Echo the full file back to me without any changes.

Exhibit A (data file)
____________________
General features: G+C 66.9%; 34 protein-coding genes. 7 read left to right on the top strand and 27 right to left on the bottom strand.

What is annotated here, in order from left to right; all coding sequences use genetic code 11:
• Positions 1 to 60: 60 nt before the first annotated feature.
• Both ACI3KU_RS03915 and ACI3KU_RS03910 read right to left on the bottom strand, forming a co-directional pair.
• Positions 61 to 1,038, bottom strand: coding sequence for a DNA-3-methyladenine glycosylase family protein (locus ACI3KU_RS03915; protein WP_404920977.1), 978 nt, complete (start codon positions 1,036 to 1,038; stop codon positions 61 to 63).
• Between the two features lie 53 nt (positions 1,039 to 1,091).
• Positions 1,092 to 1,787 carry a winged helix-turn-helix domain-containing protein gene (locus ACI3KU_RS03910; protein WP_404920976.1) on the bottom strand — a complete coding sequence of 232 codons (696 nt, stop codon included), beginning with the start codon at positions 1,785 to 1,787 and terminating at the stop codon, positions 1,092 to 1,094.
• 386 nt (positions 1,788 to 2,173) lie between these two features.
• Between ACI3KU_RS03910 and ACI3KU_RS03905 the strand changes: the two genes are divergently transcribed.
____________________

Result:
General features: G+C 66.9%; 34 protein-coding genes. 7 read left to right on the top strand and 27 right to left on the bottom strand.

What is annotated here, in order from left to right; all coding sequences use genetic code 11:
• Positions 1 to 60: 60 nt before the first annotated feature.
• Both ACI3KU_RS03915 and ACI3KU_RS03910 read right to left on the bottom strand, forming a co-directional pair.
• Positions 61 to 1,038, bottom strand: coding sequence for a DNA-3-methyladenine glycosylase family protein (locus ACI3KU_RS03915; protein WP_404920977.1), 978 nt, complete (start codon positions 1,036 to 1,038; stop codon positions 61 to 63).
• Between the two features lie 53 nt (positions 1,039 to 1,091).
• Positions 1,092 to 1,787 carry a winged helix-turn-helix domain-containing protein gene (locus ACI3KU_RS03910; protein WP_404920976.1) on the bottom strand — a complete coding sequence of 232 codons (696 nt, stop codon included), beginning with the start codon at positions 1,785 to 1,787 and terminating at the stop codon, positions 1,092 to 1,094.
• 386 nt (positions 1,788 to 2,173) lie between these two features.
• Between ACI3KU_RS03910 and ACI3KU_RS03905 the strand changes: the two genes are divergently transcribed.